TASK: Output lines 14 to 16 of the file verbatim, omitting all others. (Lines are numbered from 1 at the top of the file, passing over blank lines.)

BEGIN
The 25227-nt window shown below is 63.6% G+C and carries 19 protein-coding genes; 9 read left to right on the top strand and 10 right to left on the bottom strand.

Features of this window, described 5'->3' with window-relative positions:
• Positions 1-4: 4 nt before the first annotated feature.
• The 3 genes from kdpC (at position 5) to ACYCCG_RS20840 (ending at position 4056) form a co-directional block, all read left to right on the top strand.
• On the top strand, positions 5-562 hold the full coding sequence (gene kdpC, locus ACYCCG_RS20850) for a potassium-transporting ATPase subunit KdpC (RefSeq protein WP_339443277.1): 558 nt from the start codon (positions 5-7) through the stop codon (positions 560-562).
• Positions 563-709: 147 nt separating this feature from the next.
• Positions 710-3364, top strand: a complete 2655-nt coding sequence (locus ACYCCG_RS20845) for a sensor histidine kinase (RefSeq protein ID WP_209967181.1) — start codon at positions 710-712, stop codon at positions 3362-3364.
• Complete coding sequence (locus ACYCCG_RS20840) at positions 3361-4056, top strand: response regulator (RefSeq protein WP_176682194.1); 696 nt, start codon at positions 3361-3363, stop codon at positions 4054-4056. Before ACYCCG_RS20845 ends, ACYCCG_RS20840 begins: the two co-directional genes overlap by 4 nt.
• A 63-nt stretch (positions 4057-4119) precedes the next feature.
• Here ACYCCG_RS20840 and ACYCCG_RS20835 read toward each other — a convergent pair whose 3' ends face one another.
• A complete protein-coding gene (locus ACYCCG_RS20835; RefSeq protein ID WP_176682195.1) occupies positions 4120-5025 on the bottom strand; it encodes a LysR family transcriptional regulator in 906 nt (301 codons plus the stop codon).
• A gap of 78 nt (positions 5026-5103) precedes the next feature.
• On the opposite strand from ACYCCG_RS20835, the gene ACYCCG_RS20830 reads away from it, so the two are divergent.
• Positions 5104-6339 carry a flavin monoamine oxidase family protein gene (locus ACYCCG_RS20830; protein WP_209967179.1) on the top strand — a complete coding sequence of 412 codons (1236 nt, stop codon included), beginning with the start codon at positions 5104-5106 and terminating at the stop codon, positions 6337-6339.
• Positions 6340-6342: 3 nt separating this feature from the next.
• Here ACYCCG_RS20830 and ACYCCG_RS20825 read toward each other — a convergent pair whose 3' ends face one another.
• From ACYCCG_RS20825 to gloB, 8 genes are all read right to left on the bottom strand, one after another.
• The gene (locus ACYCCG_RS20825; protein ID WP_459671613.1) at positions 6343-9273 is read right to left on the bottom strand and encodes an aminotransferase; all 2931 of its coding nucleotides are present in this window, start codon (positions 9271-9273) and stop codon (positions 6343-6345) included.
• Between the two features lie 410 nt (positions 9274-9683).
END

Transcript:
• Positions 5104-6339 carry a flavin monoamine oxidase family protein gene (locus ACYCCG_RS20830; protein WP_209967179.1) on the top strand — a complete coding sequence of 412 codons (1236 nt, stop codon included), beginning with the start codon at positions 5104-5106 and terminating at the stop codon, positions 6337-6339.
• Positions 6340-6342: 3 nt separating this feature from the next.
• Here ACYCCG_RS20830 and ACYCCG_RS20825 read toward each other — a convergent pair whose 3' ends face one another.